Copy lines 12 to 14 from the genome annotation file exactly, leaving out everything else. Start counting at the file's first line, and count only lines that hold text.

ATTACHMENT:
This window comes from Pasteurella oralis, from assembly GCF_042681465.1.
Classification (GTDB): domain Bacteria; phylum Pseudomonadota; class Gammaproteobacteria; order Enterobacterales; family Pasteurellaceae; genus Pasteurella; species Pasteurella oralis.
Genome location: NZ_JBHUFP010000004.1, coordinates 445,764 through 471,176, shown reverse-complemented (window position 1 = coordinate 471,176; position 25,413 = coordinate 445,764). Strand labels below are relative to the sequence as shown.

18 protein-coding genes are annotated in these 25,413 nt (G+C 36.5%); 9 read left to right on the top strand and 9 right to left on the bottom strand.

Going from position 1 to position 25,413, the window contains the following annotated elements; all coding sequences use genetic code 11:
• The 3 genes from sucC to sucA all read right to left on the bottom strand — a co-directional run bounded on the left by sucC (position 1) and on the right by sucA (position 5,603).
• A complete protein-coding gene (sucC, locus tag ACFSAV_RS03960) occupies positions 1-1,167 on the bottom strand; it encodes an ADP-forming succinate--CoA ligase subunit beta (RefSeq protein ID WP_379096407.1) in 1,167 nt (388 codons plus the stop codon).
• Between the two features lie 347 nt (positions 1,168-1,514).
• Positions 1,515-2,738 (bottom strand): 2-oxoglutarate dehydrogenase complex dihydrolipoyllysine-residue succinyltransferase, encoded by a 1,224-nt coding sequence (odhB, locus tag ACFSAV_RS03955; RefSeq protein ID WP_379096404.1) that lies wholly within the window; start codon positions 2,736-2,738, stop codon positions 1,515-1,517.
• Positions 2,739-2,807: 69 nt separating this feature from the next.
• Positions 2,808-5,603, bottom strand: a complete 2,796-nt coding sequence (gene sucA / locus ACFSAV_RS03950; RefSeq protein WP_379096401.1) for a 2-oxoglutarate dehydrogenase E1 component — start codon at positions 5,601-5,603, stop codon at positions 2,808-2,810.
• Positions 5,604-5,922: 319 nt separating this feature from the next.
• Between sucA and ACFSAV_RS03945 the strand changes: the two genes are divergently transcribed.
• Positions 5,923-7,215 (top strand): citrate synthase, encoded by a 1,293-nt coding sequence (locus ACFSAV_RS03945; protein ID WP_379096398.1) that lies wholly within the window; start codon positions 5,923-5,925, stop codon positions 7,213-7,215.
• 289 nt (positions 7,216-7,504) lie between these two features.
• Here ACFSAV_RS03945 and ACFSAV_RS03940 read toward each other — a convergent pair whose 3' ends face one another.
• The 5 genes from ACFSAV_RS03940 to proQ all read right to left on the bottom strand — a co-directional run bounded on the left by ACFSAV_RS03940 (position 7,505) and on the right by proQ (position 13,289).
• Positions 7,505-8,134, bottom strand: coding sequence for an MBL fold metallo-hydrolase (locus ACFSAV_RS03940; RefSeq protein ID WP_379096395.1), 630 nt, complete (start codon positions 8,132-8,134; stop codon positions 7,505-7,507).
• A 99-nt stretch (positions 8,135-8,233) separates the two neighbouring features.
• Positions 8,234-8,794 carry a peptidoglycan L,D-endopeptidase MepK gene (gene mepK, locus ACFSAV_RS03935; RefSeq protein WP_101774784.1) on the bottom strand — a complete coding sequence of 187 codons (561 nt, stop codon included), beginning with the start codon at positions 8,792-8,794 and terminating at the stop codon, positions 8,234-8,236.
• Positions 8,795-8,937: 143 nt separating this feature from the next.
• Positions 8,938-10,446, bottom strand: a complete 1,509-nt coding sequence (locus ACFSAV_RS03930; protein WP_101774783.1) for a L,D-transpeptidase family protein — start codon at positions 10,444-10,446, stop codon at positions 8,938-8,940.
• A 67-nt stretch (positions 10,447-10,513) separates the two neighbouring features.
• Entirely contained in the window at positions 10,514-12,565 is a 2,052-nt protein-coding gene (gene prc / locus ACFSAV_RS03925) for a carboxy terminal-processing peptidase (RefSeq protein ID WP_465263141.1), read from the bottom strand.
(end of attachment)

• Positions 5,604-5,922: 319 nt separating this feature from the next.
• Between sucA and ACFSAV_RS03945 the strand changes: the two genes are divergently transcribed.
• Positions 5,923-7,215 (top strand): citrate synthase, encoded by a 1,293-nt coding sequence (locus ACFSAV_RS03945; protein ID WP_379096398.1) that lies wholly within the window; start codon positions 5,923-5,925, stop codon positions 7,213-7,215.